Logical operators allow you to evaluate one or more expressions and return a logical value. VBA supports six logical operators: And, Or, Not, Eqv, Imp, and Xor. These operators also double as bitwise operators. A bitwise comparison examines each bit position in both expressions and sets or clears the corresponding bit in the result depending upon the operator used. The result of a bitwise operation is a numeric value.

*And*Performs logical conjunction; that is, it only returns

`True`if bothand*expression1*evaluate to*expression2*`True`. If either expression is`False`, then the result is`False`. If either expression is`Null`, then the result is`Null`. Its syntax is:result = expression1 And expression2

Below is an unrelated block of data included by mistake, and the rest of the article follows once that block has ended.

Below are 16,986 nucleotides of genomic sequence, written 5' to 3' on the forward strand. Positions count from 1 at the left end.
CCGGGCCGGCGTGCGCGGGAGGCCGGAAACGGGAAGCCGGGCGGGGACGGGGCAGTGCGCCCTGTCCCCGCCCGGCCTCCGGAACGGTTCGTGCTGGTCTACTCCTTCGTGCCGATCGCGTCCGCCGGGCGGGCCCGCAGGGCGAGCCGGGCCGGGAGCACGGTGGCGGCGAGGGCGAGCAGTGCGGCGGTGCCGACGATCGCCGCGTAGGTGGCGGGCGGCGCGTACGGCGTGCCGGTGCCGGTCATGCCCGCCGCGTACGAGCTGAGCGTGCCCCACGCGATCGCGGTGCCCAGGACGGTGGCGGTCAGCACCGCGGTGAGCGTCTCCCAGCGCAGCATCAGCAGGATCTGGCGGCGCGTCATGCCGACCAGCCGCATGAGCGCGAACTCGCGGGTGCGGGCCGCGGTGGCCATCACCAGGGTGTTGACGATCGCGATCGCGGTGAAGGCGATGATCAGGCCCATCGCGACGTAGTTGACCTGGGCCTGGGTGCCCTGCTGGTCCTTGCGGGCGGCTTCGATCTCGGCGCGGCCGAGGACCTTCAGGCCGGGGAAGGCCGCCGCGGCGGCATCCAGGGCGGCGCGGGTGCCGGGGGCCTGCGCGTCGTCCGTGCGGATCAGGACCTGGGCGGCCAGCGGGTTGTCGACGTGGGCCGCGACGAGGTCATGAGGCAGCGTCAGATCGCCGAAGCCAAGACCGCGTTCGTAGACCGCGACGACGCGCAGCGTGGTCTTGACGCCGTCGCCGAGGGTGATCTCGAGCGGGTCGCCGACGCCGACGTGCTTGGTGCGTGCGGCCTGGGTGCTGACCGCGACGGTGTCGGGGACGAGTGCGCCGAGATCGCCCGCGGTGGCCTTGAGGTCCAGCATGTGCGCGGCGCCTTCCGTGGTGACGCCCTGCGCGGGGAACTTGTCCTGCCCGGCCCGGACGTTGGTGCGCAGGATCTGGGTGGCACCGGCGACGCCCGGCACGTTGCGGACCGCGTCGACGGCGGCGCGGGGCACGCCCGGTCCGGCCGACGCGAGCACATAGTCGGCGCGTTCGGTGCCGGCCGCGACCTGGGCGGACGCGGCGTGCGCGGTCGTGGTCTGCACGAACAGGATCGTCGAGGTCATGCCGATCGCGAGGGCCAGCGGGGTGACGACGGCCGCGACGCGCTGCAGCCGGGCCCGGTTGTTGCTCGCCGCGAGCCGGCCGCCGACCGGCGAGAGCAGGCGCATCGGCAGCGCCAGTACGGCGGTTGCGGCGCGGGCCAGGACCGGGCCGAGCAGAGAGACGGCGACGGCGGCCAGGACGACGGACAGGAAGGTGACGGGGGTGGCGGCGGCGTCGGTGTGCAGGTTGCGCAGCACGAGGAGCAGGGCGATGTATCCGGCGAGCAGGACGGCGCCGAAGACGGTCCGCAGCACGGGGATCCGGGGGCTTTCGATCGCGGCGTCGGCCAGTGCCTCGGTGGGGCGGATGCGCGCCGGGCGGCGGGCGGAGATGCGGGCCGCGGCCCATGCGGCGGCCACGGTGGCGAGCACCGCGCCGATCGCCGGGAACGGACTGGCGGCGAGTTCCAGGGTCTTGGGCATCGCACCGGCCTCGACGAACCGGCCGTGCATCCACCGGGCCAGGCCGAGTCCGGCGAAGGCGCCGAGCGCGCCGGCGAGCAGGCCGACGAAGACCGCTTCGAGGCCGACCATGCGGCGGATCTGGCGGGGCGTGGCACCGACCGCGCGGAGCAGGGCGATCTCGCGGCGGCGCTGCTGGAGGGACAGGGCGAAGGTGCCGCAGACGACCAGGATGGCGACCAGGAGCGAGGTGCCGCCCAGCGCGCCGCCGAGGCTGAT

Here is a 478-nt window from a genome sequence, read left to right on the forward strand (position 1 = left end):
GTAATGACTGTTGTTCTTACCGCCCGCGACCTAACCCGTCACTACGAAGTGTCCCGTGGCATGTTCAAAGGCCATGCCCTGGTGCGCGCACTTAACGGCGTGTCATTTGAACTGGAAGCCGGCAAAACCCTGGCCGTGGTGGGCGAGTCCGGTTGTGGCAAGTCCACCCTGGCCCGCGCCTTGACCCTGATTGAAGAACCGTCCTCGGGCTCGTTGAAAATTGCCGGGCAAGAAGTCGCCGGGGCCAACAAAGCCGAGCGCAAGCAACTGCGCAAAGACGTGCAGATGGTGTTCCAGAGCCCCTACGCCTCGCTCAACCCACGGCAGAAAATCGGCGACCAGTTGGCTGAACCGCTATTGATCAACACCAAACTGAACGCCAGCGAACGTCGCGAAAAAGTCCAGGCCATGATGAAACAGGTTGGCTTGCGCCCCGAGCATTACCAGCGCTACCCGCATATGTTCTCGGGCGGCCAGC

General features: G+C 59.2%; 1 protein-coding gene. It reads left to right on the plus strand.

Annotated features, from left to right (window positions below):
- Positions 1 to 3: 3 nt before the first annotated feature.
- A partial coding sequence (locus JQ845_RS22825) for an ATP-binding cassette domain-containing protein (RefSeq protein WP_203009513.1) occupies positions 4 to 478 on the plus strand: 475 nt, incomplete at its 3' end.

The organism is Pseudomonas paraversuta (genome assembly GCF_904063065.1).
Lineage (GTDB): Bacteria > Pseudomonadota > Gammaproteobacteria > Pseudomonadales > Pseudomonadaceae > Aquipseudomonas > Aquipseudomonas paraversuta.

For example:

If x = 5 And y < 7 Then

In this case, the code after the

`If`statement is executed only if the value ofis five and the value of*x*is less than seven.*y*As a bitwise operator, And returns 1 if the compared bits in both expressions are 1, and returns in all other cases, as shown in the following table:

Bit in expression1 Bit in expression2 Result 0 0 0 0 1 0 1 0 0 1 1 1 For example, the result of 15 And 179 is 3, as the following binary representation shows:

00000011 = 00001111 And 10110011

*Or*Performs logical disjunction; that is, if either

or*expression1*evaluates to*expression2*`True`, or if bothand*expression1*evaluate to*expression2*`True`, the result is`True`. Only if neither expression is`True`does the`Or`operation return`False`. If either ...

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